Terms and Definitions

 

 

In 1996 a five-category system was suggested by the Institute of Medicine in the United States to describe the range of effects that can be caused by prenatal alcohol exposure.

 

They are as follows:

 

 

1.                  Fetal Alcohol Syndrome (FAS). 

The characteristics needed to define FAS are:

 

a)                 facial anomalies which include small eye openings, flat, thin upper lip, little or no philtrum ( the groove between nose and lip), and a flattened mid-face.

 

b)                 Growth retardation in at least one of the following ways:

 

·        Low birth weight

·        Weight loss which is not due to poor nutrition

·        Low weight to height ratio

 

c)                  Central Nervous System abnormalities in at least one of the following areas:

 

·        Small head size at birth

·        Structural abnormalities in the brain

·        Poor fine motor skills; poor eye-hand coordination; hearing loss which is not related to injury or illness; poor gait when walking.

 

In addition to the evidence of these characteristics the doctor must have knowledge of maternal alcohol consumption.

 

 

2.                  Fetal Alcohol Syndrome
diagnosed without knowledge of mother’s alcohol consumption providing all other characteristics necessary to diagnose Fetal Alcohol Syndrome are present.

 

3.                  Partial Fetal Alcohol Syndrome (PFAS)

The following criteria are necessary to describe Partial Fetal Alcohol Syndrome:

 

a)                 knowledge that there was maternal alcohol consumption

 

b)                 some of the facial anomalies which are characteristic of Fetal Alcohol Syndrome.

One of the following three characteristics:

 

c)                  growth retardation in at least one of the following ways:

 

·        low birth weight

·        weight loss which is not due to poor nutrition

·        low weight to height ratio

 

d)                 Central Nervous System abnormalities in at least one of the following areas:

·        Small head size at birth

·        Structural abnormalities in the brain

·        Poor fine motor skills, poor eye-hand coordination, hearing loss which is not related to injury or illness, poor gait when walking.

 

e)                 a pattern of behaviour or cognitive abnormalities that are not age-appropriate and cannot be explained by heredity or environment alone.  These abnormalities may include:


·        poor school performance

·        deficits in language, both expression and comprehension, and

·        specific mathematical skills

·        poor abstract thinking ability

·        poor impulse control

·        inability to interpret and respond to social situations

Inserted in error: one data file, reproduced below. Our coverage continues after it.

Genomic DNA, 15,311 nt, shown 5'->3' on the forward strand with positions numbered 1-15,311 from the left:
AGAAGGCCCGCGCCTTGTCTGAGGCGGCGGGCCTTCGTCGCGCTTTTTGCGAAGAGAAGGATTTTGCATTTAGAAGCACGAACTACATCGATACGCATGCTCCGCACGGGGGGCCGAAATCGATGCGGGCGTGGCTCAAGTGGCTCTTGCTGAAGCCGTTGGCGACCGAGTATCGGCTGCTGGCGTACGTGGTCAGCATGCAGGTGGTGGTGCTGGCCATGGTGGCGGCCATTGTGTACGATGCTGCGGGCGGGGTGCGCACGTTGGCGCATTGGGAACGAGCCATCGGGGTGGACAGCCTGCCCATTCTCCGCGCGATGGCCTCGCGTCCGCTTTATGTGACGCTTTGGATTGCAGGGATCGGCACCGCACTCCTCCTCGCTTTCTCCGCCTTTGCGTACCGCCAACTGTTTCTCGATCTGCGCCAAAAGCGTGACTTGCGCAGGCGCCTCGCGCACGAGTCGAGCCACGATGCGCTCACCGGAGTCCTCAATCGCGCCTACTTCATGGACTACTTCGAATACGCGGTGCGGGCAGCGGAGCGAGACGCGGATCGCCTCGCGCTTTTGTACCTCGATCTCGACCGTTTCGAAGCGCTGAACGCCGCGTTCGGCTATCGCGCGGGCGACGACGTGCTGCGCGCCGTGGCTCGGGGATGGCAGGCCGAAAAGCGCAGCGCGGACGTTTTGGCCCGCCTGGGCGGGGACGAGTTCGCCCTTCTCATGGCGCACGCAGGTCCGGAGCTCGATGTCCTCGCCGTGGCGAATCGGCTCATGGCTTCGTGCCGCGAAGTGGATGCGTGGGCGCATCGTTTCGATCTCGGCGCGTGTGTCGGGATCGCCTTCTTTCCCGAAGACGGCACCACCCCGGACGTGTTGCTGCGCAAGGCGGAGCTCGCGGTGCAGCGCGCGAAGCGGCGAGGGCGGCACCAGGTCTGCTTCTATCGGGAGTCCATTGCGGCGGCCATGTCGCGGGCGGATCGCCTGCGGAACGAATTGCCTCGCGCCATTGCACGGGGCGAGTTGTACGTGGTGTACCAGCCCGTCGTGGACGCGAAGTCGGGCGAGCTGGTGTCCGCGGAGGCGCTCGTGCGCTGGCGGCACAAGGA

·        problems with memory, attention and judgement.

 

4.                  Alcohol-Related Birth Defects (ARBD). 
This term describes congenital abnormalities related to:

 

a)                 the heart

b)                 the skeleton

c)                  the kidneys

d)                 the eyes

e)                 the ears


To relate these abnormalities to alcohol, there must be knowledge of maternal alcohol consumption.

 

5.                  Alcohol-Related Neurodevelopmental Disorder (ARND). 
This term describes the presence of one or both of the following:

 

a)                 central nervous system abnormalities in at least one of the following areas:

·        small head size at birth

·        structural abnormalities in the brain

·        poor fine motor skills, poor eye-hand coordination, hearing loss which is not related to injury or illness, poor gait when walking.

 

 

b)                 a pattern of behaviour or cognitive abnormalities that are not age-appropriate and cannot  be explained by heredity or environment alone.  These abnormalities may include:

·        poor school performance

·        deficits in language, both expression and comprehension, and specific mathematical skills

·        poor abstract thinking ability

·        poor impulse control

·        inability to interpret and respond to social situations

·        problems with memory, attention and judgment

 

 

To relate these abnormalities to alcohol, there must be knowledge of maternal alcohol consumption.

 

 

 

 

Note:

 

Fetal Alcohol Effects (FAE) is another term which has been used commonly to describe a condition which does not meet all of the criteria needed to diagnose FAS.  The Institute of Medicine in the United States has recommended that the term Partial FAS be used since the term FAE causes confusion among professionals and the public.  The use of the word “partial” does not imply that the condition is less severe than FAS.

 

 

 

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